I'm trying to translate 'blood promises glory' into Latin. Google translate provided me with Sanguinis Promissa Gloria and I like it, sounds good, but I really want to run it past someone who actually knows what they're talking about.

Context for the phrase: It is for a book, the main character's family motto — a family steeped in pride and heritage for their bloodline, who above all else believe that they are meant for glory; their blood itself holds the promise of glory. I've tried to use other sites for reference and that implied it should be 'promitto' or 'promittis'. Just trying to not look like an idiot and I'd appreciate ideas. Thanks! :)

EDIT: First day on the site, sorry for replying with thanks. So I'll put it here. Thank you for the really helpful answers, and points to check up on moving forward.

2 Answers 2


I'd say that sanguinis promissa gloria is grammatical, but not quite what you should use. It means roughly "the promised glory of blood". This doesn't convey the message you have, but is pretty close.

The verb promittere has various forms like promitto and promissa and promittis. These are all valid forms, but they mean different things. Choosing the correct form is something that Google Translate consistently fails with.

The verb promittere (sometimes listed as promitto) can mean a number of things, including the literal meaning "to send forward". The English "to promise" is derived from this, but the meaning is not as close as one might think. I think a better verb for promising is polliceri (sometimes listed as polliceor).

I think sanguis is a good word for "blood", including this kind of use. It is used to denote descent, bloodline, origin, and things in that flavor, and that is certainly useful. One should be careful with the different kinds of blood, as for example cruor means the blood that flows out a wound. One might say that sanguis and cruor are both "blood", but one refers to life and the other to death. If glory comes from bloodshed instead of bloodline, then cruor is your word.

Gloria is a decent translation for "glory". There might be better words, but it's certainly understandable. I encourage you to look up these words and other potential candidates in any online Latin dictionary.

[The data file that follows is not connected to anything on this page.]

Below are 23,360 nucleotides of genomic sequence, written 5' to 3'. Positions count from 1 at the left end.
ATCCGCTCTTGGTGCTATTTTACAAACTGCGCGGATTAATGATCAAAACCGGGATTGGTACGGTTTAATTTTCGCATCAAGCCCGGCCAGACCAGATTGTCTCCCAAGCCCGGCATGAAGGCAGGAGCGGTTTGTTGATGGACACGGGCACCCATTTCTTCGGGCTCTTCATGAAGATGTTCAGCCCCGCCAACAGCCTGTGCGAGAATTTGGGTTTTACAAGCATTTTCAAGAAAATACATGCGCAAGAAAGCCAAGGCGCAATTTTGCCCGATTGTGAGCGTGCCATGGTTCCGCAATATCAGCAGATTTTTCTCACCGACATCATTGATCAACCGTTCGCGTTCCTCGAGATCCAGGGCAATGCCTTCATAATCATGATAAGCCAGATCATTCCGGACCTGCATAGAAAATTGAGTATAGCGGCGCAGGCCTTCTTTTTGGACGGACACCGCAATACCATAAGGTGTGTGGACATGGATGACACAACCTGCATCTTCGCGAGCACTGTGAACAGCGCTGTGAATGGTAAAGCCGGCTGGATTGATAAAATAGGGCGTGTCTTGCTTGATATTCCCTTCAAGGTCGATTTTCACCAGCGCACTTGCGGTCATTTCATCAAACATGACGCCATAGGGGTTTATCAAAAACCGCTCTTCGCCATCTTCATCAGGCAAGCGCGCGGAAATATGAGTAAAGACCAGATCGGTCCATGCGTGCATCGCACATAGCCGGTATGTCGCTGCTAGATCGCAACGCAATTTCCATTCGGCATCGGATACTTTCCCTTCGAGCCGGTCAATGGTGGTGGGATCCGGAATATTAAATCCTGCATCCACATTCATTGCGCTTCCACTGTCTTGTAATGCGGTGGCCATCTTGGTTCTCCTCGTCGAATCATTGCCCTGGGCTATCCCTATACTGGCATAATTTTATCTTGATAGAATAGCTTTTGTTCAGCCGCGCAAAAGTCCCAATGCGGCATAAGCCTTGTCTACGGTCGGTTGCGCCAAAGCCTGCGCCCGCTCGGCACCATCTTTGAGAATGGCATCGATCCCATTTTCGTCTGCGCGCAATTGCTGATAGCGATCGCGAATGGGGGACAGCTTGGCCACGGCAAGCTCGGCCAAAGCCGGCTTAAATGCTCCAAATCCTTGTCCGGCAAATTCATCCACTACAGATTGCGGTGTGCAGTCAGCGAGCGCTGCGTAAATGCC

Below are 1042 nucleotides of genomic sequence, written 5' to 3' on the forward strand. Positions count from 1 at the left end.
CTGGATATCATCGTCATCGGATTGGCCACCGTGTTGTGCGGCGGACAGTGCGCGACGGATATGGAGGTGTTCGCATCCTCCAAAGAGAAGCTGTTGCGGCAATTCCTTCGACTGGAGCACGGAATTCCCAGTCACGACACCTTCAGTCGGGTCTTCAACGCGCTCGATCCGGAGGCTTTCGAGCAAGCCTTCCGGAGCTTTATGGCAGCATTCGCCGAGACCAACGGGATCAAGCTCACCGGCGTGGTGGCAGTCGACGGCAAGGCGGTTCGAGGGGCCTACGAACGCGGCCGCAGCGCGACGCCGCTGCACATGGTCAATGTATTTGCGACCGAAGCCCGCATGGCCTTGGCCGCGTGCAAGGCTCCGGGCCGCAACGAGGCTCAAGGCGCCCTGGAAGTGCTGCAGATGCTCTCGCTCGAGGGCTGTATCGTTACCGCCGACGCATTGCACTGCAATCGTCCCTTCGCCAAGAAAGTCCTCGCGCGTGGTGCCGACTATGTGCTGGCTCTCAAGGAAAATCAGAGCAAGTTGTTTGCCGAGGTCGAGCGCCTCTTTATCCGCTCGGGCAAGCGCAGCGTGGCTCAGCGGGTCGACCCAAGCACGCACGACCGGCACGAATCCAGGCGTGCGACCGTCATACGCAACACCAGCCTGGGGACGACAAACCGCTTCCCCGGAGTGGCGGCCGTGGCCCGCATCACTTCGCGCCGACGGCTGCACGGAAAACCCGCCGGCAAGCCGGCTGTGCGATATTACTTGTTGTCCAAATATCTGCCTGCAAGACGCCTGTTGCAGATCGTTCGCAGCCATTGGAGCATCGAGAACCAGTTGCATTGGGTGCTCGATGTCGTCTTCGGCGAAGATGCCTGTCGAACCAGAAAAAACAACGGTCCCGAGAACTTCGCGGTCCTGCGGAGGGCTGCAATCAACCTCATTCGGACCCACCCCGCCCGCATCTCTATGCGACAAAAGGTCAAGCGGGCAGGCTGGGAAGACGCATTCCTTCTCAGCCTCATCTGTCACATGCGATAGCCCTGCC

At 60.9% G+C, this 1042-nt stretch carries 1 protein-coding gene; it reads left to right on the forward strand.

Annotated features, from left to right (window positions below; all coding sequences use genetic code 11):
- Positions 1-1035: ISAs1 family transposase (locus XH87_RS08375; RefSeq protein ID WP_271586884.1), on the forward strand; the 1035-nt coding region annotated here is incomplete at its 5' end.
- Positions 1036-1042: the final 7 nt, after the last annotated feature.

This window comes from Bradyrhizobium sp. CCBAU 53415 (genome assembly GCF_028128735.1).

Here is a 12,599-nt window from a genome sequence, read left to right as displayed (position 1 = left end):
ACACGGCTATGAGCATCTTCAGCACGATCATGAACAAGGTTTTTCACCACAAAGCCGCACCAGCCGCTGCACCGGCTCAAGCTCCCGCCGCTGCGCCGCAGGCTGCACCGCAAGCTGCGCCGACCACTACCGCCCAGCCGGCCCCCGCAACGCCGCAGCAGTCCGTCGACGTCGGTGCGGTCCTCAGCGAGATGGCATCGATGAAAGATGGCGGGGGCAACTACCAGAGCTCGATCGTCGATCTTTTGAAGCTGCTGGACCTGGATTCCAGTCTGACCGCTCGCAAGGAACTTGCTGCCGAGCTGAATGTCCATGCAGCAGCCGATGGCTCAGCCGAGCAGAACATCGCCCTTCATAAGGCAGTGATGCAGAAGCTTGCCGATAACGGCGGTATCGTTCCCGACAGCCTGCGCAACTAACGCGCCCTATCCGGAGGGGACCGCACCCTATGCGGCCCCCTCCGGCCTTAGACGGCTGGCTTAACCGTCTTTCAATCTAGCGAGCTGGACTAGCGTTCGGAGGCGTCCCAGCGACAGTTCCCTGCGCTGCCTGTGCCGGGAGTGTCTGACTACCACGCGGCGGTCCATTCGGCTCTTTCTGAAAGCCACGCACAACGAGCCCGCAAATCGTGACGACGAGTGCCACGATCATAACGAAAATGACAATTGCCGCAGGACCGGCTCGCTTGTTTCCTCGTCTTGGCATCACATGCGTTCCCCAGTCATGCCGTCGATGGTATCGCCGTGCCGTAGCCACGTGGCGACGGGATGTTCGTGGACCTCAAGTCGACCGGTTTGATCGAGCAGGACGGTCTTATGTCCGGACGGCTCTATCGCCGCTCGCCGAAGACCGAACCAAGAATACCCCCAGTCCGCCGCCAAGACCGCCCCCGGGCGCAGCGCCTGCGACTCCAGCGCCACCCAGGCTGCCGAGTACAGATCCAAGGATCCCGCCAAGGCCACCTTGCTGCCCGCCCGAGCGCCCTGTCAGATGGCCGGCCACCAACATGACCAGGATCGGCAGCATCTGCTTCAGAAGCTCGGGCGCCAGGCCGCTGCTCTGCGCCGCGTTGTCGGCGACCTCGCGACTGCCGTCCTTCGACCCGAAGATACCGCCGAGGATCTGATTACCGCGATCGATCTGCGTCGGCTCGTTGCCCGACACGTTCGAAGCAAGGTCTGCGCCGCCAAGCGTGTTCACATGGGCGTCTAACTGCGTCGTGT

A more direct translation leads me to:

Sanguis (cruor) pollicetur gloriam.
Blood promises glory.

But for a motto I find that nominal phrases without explicit verbs often work better:

Gloria sanguine (cruore) pollicita.
Glory promised by blood.

Choose sanguis or cruor depending on what you need. I recommend using sanguis unless you specifically want cruor.

  • I suppose you could use "cruor" if the family was military and you wanted to suggest that glory came from bloodshed. Jan 9, 2021 at 11:45
  • @PaulJohnson Good point! Edited.
    – Joonas Ilmavirta
    Jan 9, 2021 at 12:33

Using as a model Non sine pulvere palma (lit No {victor's} palm without dust) ie No reward without effort) might we say - Non sine sanguine gloria (No glory without blood), if that is what your motto is saying, no need for a verb.

  • Or would "Sine sanguine non gloria": without blood no glory, be correct? It seems to flow better to me. Jan 9, 2021 at 11:40
  • @PaulJohnson non doesn't really negate the noun, so it looks less correct your way. You also see the original sometimes palma non sine pulvere. I think it's one of those idiomatic things that isn't "technically" wrong except that it would sound wrong/weird if it happened.
    – cmw
    Aug 6, 2021 at 12:35

Your Answer

By clicking “Post Your Answer”, you agree to our terms of service and acknowledge you have read our privacy policy.

Not the answer you're looking for? Browse other questions tagged or ask your own question.